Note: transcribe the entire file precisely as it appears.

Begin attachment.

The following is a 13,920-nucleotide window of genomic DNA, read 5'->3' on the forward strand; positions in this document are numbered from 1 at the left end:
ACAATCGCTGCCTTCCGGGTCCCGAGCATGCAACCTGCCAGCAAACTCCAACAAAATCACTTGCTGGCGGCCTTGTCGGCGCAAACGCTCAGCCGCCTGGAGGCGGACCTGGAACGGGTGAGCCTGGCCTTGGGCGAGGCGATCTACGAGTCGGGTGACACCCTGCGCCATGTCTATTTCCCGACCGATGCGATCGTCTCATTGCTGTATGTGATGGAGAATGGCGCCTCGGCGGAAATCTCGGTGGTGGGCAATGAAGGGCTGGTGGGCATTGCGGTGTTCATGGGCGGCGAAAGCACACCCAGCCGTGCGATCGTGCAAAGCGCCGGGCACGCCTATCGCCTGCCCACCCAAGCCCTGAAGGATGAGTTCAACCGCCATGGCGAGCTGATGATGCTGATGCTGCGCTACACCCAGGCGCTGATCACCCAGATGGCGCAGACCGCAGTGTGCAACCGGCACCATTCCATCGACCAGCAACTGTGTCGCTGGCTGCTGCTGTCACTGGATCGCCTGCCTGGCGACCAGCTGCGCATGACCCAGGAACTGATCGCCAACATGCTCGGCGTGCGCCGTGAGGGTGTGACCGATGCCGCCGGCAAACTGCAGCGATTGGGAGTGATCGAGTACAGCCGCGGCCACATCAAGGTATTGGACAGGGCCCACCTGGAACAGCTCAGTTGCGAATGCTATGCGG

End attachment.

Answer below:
The following is a 13,920-nucleotide window of genomic DNA, read 5'->3' on the forward strand; positions in this document are numbered from 1 at the left end:
ACAATCGCTGCCTTCCGGGTCCCGAGCATGCAACCTGCCAGCAAACTCCAACAAAATCACTTGCTGGCGGCCTTGTCGGCGCAAACGCTCAGCCGCCTGGAGGCGGACCTGGAACGGGTGAGCCTGGCCTTGGGCGAGGCGATCTACGAGTCGGGTGACACCCTGCGCCATGTCTATTTCCCGACCGATGCGATCGTCTCATTGCTGTATGTGATGGAGAATGGCGCCTCGGCGGAAATCTCGGTGGTGGGCAATGAAGGGCTGGTGGGCATTGCGGTGTTCATGGGCGGCGAAAGCACACCCAGCCGTGCGATCGTGCAAAGCGCCGGGCACGCCTATCGCCTGCCCACCCAAGCCCTGAAGGATGAGTTCAACCGCCATGGCGAGCTGATGATGCTGATGCTGCGCTACACCCAGGCGCTGATCACCCAGATGGCGCAGACCGCAGTGTGCAACCGGCACCATTCCATCGACCAGCAACTGTGTCGCTGGCTGCTGCTGTCACTGGATCGCCTGCCTGGCGACCAGCTGCGCATGACCCAGGAACTGATCGCCAACATGCTCGGCGTGCGCCGTGAGGGTGTGACCGATGCCGCCGGCAAACTGCAGCGATTGGGAGTGATCGAGTACAGCCGCGGCCACATCAAGGTATTGGACAGGGCCCACCTGGAACAGCTCAGTTGCGAATGCTATGCGG